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For Covington the unexpected loss of so many old-growth specimens was a wake-up call. Before setting fire loose in the forest again, he concluded that the forest had to be made more fire tolerant, and that meant restoring it to its original structure. For guidance, he and his colleagues turned to old photographs and historic texts, all of which confirmed that prior to European settlement, the ponderosa pine forests of the Southwest looked very different, with "every foot...covered with the finest grass," wrote a traveler who passed through the area in the mid-1800s, "and unencumbered with brush wood."
An even more detailed guide to what these forests originally looked like came from records kept by early foresters, who in 1909 established a series of experimental plots across the Southwest. Among these was an unlogged eight-acre plot in the Coconino that was set aside as a long-term control. Covington and his colleagues made 1876 the reference year for this plot--it was the year the last fire occurred--and then proceeded to reconstruct the way the forest had looked at the time. The difference between then and now, they found, was dramatic. In 1876 the plot boasted just more than 20 trees an acre, compared with 1,250 some 120 years later.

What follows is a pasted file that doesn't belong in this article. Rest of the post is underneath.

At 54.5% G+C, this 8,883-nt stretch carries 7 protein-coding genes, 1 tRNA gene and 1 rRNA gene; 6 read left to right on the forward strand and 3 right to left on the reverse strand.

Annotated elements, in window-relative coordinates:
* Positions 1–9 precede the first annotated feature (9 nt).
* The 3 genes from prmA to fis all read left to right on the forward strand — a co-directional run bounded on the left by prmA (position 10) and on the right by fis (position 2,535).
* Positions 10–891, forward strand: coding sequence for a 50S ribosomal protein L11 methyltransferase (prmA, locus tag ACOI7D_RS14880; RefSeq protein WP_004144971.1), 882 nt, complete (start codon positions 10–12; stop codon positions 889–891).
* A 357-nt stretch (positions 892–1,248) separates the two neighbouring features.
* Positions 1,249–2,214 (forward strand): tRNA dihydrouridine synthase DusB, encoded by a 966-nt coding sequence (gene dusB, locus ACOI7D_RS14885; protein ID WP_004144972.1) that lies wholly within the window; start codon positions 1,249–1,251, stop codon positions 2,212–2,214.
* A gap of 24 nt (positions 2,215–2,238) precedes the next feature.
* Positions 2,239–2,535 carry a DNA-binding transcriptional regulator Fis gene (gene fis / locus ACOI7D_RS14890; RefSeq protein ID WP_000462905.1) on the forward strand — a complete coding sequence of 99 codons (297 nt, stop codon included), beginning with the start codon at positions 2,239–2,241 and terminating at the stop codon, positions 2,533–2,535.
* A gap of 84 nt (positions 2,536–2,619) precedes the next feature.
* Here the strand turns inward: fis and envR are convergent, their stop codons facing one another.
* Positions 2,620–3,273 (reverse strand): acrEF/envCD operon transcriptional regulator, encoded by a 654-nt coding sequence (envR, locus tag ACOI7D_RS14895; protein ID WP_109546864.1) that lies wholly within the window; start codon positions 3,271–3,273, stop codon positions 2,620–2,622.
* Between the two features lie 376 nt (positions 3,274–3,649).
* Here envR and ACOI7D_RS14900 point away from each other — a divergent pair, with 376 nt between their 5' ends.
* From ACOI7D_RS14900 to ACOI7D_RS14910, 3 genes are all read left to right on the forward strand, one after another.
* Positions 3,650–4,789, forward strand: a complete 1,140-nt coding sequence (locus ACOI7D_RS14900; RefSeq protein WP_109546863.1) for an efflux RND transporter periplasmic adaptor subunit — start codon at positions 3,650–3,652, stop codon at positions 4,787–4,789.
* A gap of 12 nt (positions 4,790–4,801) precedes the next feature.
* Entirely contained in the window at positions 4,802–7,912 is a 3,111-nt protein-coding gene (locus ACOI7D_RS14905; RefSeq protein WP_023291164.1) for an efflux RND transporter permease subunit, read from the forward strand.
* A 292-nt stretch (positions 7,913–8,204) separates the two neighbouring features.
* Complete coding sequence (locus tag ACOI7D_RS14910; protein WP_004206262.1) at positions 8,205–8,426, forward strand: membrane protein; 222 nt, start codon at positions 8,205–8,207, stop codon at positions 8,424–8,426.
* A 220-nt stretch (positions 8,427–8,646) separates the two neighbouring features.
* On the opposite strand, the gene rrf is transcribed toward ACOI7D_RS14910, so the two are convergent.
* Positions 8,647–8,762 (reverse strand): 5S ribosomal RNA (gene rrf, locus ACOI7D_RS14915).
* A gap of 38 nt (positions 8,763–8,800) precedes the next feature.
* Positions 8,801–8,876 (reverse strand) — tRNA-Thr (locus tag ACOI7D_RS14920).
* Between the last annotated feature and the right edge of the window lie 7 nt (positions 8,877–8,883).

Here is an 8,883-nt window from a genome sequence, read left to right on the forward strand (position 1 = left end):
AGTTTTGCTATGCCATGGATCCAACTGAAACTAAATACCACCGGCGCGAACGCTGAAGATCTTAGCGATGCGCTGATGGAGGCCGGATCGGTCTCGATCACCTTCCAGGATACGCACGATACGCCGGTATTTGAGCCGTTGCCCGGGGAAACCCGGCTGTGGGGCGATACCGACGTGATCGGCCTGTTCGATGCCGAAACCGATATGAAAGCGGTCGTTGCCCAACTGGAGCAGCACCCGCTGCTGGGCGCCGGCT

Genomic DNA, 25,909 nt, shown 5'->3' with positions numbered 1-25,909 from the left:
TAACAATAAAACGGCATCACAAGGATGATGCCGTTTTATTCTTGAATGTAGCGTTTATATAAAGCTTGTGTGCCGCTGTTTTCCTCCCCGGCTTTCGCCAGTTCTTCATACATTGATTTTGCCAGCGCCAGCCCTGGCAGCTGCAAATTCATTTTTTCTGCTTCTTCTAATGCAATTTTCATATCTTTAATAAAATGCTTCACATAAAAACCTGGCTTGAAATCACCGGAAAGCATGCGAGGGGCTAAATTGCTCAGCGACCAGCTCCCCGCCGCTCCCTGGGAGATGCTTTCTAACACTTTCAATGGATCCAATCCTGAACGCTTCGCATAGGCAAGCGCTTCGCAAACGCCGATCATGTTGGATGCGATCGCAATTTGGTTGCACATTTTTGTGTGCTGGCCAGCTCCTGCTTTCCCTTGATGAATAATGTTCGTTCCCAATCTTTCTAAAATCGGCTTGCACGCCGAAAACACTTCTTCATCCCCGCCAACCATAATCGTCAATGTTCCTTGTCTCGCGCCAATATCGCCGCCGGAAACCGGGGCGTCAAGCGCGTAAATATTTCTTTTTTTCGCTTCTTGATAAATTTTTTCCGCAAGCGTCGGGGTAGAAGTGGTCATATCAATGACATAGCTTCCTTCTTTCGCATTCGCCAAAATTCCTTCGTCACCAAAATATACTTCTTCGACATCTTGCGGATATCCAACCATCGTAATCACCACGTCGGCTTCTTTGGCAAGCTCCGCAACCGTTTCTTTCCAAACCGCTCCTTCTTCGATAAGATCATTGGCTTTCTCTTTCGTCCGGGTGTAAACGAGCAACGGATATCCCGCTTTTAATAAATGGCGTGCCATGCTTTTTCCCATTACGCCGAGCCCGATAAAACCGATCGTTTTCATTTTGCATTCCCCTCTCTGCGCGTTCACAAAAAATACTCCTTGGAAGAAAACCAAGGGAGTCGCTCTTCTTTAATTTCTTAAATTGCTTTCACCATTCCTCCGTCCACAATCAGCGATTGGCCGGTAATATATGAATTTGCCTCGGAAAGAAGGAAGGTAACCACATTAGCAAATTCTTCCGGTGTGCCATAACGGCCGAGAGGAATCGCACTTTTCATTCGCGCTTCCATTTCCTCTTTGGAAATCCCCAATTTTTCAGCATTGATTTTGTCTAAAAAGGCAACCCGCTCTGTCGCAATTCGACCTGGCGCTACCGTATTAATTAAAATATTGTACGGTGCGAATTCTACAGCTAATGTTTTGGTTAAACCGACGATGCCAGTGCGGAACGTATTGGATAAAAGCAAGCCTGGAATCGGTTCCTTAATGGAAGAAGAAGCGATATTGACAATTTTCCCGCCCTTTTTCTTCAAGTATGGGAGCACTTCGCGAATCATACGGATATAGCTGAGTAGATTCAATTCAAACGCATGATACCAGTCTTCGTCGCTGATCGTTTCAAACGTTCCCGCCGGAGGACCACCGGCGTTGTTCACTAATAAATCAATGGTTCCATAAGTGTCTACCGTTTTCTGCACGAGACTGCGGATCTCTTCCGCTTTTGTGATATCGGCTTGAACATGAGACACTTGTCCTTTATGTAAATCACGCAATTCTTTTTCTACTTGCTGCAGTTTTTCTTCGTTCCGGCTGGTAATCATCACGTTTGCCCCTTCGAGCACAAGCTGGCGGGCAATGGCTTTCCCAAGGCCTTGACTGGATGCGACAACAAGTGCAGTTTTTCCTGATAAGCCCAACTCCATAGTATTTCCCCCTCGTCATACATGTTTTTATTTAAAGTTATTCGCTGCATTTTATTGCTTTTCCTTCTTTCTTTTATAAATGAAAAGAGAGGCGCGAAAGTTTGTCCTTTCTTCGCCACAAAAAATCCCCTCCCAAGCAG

This was the plot that Covington's team experimentally thinned in 1993 and 1994, taking care to preserve all old-growth trees. The area now boasts some 60 trees an acre, and as individual trees, they seem far healthier than before. For one thing, the outer coating of their needles has increased in toughness, which helps discourage foliage-eating insects. For another, their nonwoody tissues are producing greater quantities of resin, which affords protection against bark beetles. Best of all, there is no longer any need for mechanical thinning, as low-intensity prescribed fires can safely do the job.
Indeed, says Covington, thinning should not be viewed as a substitute for prescribed fire but as its prerequisite. Otherwise, the nation could spend as much as $700 an acre on it and, a decade or so later, wind up back where it started.
THE VALUE OF PATCHINESS
How a wildfire behaves is determined by many variables, but among the most important are wind speed, topography, air temperature, humidity and, last but not least, fuel load. Variations in fuel load create the equivalent of speed bumps in the landscape that serve to slow fire down, and the problem we have now is that this patchiness in many places has all but disappeared--replaced by vast tracts of forest that are uniformly dense with unburned kindling.
Restoring this lost patchiness is critical. Unfortunately, there is no easy equation for doing so, as the optimal distribution of fuel varies widely from forest to forest.